Epidemics and pandemics

  • EpidemicsGuinea Ebola outbreak spreading to Liberia, threatening Sierra Leone

    The Ebola outbreak in Guinea – the biggest in Africa in seven years — has spread to neighboring Liberia and is now also threatening Sierra Leone. At least eighty-six cases and fifty-nine deaths have been recorded across Guinea, the West African country’s health ministry said Monday. The UN Children’s Fund said the outbreak had spread to the capital, Conakry, although most of the cases so far have been in the country’s south-east provinces. Health officials have not yet been able to determine the subtype of Ebola infecting people in Guinea. Knowing the subtype would give them a better idea of the fatality rate, which, for Ebola, can range from 25 to -90 percent.

  • EpidemicsGenes of Gypsies show traces of convergent evolution in response to Black Death

    The Black Death once exterminated up to 30-50 percent of Europeans. Researchers have identified immune system genes in Europeans and Gypsies that likely underwent convergent evolution during Europe’s deadly epidemics. Immune system genes evolve under the influence of infectious diseases, but few studies have attempted genome-wide assessments of infection-driven evolution.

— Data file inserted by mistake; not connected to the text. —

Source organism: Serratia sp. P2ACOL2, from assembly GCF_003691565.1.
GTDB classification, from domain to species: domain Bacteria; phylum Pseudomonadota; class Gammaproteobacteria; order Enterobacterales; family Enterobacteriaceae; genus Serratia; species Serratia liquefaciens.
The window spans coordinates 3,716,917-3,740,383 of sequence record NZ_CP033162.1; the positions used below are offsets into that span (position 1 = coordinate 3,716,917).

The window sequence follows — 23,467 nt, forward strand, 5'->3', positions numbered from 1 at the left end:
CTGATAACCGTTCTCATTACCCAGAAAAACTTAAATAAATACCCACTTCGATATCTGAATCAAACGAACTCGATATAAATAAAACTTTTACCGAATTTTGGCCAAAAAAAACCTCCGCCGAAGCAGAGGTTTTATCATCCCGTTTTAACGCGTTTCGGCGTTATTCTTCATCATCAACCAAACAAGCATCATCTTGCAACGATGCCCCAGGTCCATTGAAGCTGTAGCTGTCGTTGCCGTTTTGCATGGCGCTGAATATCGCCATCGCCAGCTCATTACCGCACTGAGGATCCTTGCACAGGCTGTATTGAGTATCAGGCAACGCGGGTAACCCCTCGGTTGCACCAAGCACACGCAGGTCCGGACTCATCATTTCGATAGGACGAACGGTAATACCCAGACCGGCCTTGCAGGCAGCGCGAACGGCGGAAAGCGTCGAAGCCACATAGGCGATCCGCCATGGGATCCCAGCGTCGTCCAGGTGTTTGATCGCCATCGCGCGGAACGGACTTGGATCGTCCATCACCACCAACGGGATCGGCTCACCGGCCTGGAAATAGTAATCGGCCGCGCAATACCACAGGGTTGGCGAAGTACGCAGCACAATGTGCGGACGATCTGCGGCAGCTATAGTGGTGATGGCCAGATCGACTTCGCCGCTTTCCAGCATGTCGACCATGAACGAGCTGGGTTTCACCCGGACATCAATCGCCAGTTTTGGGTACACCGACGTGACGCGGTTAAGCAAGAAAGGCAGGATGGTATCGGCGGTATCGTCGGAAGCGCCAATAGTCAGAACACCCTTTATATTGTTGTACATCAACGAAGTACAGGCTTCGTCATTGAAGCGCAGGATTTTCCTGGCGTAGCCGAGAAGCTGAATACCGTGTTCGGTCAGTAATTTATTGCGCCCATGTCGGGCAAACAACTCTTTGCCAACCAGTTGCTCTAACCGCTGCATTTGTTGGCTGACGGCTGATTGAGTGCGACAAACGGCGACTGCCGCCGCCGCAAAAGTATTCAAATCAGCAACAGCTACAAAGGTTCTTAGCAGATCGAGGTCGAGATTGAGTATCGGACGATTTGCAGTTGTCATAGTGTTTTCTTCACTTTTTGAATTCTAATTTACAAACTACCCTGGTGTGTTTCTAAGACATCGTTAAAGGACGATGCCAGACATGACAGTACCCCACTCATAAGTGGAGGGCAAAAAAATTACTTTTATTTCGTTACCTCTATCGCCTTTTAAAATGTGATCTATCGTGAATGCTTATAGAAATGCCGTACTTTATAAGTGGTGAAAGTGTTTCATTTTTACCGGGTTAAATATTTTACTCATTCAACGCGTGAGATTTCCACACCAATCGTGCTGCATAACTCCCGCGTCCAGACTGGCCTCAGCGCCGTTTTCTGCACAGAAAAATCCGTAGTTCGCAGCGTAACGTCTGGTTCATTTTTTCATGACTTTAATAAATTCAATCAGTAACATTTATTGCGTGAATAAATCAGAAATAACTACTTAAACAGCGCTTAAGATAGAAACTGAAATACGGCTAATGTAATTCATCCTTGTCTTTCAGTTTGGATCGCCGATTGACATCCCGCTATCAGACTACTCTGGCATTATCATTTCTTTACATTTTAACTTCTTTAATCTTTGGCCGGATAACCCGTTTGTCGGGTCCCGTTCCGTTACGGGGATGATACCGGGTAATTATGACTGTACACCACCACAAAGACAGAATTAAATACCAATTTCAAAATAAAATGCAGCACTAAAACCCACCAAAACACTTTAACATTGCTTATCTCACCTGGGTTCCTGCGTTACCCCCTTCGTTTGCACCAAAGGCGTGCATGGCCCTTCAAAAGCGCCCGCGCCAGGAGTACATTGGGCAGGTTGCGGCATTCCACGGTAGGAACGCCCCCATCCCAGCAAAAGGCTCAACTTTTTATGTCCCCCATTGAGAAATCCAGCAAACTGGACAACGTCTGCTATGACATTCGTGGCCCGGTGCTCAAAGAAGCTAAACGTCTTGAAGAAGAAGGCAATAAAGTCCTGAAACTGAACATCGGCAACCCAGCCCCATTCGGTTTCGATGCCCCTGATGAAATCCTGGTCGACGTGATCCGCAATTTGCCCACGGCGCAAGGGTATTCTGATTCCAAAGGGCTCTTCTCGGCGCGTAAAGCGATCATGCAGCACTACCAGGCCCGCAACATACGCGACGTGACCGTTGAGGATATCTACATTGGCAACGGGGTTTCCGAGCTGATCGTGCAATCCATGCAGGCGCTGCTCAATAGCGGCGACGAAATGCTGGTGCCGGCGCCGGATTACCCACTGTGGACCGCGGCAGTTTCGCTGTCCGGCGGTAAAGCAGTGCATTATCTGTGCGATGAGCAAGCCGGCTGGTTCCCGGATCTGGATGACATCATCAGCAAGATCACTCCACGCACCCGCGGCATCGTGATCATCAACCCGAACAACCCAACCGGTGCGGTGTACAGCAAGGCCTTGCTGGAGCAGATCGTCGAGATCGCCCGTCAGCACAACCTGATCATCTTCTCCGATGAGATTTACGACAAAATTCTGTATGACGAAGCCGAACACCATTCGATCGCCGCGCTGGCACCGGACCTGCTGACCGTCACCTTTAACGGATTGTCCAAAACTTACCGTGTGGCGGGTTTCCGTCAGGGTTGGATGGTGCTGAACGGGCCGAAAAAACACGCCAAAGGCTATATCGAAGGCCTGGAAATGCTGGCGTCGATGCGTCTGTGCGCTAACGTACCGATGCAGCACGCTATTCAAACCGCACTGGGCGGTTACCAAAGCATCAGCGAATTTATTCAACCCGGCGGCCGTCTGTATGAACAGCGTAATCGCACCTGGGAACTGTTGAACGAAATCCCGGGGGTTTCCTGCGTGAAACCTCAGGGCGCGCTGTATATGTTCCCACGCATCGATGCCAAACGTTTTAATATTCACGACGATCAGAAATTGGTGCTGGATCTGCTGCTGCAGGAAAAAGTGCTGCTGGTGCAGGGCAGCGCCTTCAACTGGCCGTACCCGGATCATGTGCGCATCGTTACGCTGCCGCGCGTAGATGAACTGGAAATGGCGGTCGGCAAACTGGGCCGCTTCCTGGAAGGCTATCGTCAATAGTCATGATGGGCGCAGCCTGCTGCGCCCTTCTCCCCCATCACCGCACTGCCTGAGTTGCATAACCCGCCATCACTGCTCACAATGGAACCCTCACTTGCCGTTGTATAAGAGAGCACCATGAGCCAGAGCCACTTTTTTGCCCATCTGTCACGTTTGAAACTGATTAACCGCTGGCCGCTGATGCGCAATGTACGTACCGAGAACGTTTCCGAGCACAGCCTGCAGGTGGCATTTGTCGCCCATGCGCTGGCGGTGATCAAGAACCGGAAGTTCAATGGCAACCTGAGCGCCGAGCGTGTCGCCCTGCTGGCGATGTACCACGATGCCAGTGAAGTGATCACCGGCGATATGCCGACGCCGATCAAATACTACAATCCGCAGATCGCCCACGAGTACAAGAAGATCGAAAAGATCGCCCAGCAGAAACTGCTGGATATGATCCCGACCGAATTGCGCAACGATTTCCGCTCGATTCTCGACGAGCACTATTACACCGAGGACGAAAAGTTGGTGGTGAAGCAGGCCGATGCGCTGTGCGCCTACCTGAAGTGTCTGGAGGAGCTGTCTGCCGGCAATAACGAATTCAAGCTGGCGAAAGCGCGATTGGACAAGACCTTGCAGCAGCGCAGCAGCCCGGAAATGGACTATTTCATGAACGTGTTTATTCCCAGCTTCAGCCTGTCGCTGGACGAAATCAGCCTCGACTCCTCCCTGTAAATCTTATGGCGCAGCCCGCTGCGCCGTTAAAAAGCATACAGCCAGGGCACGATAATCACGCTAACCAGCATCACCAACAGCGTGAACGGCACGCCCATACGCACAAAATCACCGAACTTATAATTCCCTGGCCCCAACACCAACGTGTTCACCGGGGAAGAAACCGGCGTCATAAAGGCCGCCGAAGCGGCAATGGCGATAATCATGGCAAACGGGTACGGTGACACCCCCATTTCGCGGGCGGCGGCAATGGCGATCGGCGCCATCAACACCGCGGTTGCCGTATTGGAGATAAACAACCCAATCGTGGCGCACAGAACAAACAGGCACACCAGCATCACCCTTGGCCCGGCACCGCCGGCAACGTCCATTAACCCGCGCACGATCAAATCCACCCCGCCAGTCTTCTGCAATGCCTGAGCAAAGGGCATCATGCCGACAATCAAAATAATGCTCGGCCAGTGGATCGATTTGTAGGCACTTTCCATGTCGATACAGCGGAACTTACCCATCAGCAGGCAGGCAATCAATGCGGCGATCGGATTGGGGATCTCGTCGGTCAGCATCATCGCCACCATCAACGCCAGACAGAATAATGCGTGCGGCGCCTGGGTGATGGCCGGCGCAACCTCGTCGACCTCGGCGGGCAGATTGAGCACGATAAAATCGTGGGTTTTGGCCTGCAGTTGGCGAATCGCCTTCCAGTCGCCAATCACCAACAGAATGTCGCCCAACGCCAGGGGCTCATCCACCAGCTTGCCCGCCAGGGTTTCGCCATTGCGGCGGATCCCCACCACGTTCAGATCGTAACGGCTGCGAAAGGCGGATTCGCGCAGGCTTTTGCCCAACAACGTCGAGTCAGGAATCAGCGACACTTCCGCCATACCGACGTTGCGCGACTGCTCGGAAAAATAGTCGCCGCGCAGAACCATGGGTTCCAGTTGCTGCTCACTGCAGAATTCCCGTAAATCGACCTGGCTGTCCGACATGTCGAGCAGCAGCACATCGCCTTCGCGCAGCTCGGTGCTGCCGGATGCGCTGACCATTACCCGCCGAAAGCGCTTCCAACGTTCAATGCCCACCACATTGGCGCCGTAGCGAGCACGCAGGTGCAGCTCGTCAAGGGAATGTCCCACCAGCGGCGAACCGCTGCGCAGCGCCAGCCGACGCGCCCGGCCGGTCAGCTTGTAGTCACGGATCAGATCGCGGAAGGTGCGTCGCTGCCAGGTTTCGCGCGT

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  • Bubonic plagueOregon man infected with the plague leaves ICU

    Paul Gaylord, a welder from Prineville in rural Oregon, who last month contracted bubonic plague from a stray cat, is no longer in critical condition. After admission to the hospital, Gaylord lapsed into a coma for twenty-seven days, until last Friday. While in a coma, his hands and legs swelled and turned black. The doctors told him that tests showed he was infected with the bubonic plague, and that his fingers will have to be amputated.

  • SuperbugsFDA allows use of antibiotics in livestock despite “high risk” to humans

    The Center for Disease Control and Prevention (CDC) has recently confirmed the link between antibiotic use on industrial farms and the rise of antibiotic resistance, saying there is “strong scientific evidence of a link between antibiotic use in food animals and antibiotic resistance in humans,” and warns of “potentially catastrophic consequences” if resistance is not slowed. The Food and Drug Administration (FDA), however, has quietly allowed thirty potentially harmful antibiotics, including eighteen rated as “high risk,” to remain on the market as additives in farm animal feed and water. The FDA first recognized the risks from the use of antibiotics in animal feed in 1977, when it proposed to withdraw approvals for animal feed containing penicillin and most tetracyclines. The agency has not followed through on its own findings – and has fought court orders to do so — and today 70 percent of all medically important antibiotics sold in the United States are sold for use in livestock production — not on humans.